Bakers’ yeast will adapt to the absence or a deficiency of pantothenate and inositol, but these vitamins are required for optimum growth. They are generally present in sufficient quantities in molasses.
For optimum growth it is also advisable to supplement the thiamin content of molasses with this vitamin. Thiamin is almost quantitatively taken up by bakers’ yeast during growth. Sufficient thiamin is usually added to the medium to obtain a content of 50 to 10 μg per g of final yeast solids because it improves the activity of compressed yeast in dough systems.
Other vitamins are present in molasses in sufficient quantities or they are not needed for yeast growth. Literature references on the requirements of bakers’ yeast for various vitamins are usually based on the concentration of the vitamins in the growth media but fail to give the amount of yeast grown. Therefore, they are not particularly helpful for the practice of commercial fermentations.
For growth and good performance in fermentations, bakers’ yeast requires the addition of phosphates. The amounts added should give a final composition of the yeast of 2.5 to 3.5% P2O5 for yeasts containing 7 to 9.5% nitrogen (all based on dry weights). Phosphates are almost quantitatively taken up by the yeast during growth. The common sources of phosphorus are phosphoric acid, alkali phosphate salts, or ammonium phosphate. The latter can also serve as a source of nitrogen.
Molasses contains sufficient potassium to supply the requirements of yeast for this element. The same is generally true of calcium, but molasses has to be supplemented with a magnesium salt, generally magnesium sulfate. Molasses contains sufficient sources of sodium and sulfur to supply these elements. Yeast ash contains 0.4 to 0.5% sodium as NaO2 and 0.2 to 0.25% sulfates as SO3. If sodium chloride is added to yeast cream to aid in its filtration, the sodium concentrations may be somewhat higher.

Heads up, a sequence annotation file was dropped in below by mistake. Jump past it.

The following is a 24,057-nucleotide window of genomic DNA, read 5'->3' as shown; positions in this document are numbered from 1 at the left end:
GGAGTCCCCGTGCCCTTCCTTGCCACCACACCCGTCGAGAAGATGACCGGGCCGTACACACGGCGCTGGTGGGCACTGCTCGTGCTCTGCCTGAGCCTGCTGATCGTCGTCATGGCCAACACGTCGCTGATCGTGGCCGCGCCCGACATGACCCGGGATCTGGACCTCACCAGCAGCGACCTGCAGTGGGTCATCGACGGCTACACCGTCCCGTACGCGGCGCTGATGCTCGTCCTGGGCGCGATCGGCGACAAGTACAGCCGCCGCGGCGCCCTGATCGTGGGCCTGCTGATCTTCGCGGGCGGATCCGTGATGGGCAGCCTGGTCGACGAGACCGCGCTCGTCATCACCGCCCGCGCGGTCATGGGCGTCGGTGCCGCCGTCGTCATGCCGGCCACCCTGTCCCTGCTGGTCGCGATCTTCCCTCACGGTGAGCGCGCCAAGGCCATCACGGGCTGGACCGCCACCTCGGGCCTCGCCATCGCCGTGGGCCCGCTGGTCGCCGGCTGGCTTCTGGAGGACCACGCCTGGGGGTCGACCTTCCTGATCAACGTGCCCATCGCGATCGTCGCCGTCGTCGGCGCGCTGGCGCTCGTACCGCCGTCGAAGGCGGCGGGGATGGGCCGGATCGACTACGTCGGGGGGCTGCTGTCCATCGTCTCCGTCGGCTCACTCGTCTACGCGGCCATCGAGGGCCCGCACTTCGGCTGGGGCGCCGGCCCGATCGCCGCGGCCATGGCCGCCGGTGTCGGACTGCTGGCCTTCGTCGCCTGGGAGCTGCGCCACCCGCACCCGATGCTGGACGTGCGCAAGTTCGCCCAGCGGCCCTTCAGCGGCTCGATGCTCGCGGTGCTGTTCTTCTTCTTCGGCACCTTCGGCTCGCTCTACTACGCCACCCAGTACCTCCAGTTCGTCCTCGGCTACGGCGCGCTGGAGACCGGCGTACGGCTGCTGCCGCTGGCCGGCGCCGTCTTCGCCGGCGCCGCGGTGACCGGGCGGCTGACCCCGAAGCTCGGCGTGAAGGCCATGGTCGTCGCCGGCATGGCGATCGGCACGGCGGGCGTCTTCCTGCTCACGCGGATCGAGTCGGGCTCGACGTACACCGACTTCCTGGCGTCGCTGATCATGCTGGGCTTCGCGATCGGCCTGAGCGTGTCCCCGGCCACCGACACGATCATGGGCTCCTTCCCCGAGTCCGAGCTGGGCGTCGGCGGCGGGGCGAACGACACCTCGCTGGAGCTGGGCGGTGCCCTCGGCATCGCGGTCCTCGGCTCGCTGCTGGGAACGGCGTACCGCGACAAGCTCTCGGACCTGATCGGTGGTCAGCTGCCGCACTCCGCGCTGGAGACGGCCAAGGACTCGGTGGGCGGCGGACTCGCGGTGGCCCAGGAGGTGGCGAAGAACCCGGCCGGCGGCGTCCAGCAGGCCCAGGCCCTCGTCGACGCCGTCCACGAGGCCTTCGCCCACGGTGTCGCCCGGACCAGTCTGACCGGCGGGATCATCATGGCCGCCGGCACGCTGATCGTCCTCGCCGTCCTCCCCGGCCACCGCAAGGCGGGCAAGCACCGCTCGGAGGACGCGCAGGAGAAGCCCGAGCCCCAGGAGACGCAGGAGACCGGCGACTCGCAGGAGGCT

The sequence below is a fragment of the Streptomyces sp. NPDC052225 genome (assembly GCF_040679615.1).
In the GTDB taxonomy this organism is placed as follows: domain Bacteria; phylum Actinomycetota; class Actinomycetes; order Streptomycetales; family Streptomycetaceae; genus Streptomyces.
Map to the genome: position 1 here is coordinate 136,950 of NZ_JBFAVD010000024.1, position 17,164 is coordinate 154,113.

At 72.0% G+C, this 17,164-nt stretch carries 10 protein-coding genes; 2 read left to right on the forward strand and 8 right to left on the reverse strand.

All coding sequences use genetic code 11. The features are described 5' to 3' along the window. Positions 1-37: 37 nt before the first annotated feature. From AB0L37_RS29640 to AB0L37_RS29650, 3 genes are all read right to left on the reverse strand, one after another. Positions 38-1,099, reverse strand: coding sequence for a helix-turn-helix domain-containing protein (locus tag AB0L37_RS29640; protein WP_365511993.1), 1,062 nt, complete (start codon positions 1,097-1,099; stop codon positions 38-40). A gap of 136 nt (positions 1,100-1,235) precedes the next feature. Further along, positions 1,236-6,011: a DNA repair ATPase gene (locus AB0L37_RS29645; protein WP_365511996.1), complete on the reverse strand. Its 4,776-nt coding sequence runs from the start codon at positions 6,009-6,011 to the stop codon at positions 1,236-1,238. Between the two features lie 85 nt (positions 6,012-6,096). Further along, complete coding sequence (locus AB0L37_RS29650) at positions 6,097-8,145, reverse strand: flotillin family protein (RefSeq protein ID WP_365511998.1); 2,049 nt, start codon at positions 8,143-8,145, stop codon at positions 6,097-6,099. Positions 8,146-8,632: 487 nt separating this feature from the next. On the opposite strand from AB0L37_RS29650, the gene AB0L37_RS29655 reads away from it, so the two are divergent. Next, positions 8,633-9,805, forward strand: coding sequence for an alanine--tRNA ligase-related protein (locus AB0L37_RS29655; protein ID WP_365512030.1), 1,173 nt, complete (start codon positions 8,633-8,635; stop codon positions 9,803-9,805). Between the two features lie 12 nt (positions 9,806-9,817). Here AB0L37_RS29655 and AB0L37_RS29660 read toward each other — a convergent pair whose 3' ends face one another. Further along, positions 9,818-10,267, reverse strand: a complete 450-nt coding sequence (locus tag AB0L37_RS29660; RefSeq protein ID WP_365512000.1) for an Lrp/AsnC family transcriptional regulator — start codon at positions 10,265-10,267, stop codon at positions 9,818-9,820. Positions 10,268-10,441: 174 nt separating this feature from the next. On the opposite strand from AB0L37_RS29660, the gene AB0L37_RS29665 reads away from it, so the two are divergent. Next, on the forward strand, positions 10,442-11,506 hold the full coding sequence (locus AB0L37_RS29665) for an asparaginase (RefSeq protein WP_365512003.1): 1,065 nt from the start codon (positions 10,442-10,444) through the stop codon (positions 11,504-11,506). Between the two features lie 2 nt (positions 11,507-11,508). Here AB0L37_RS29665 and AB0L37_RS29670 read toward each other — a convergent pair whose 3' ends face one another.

Bakers’ yeast also requires the presence of some elements in trace amounts. These are Fe, Zn, Cu, Mn, and Mo although the information in the scientific literature leaves some doubt as to whether these are the only trace elements required. As with vitamins, requirements are generally expressed in terms of nutrient concentration in the medium without reference to the amount of yeast grown.
Therefore, quantitative interpretation is difficult. In general such trace elements are supplied in sufficient quantity by molasses with the possible exception of zinc. This metal may be added in the form of zinc sulfate.
5. Fermentation Activators and Inhibitors:
Many products have been reported to be activators of yeast growth, such as flour milling waste, sludge from aerobic digesters, etc. It is probable, that such reports are based on the stimulatory effects of these materials in growth media which have been deficient in one or another vitamin or, trace element. Occasionally, well defined plant growth factors, such as indolyl acetic acid, have been reported as yeast growth stimulants but as far as is known these are not used on a commercial scale.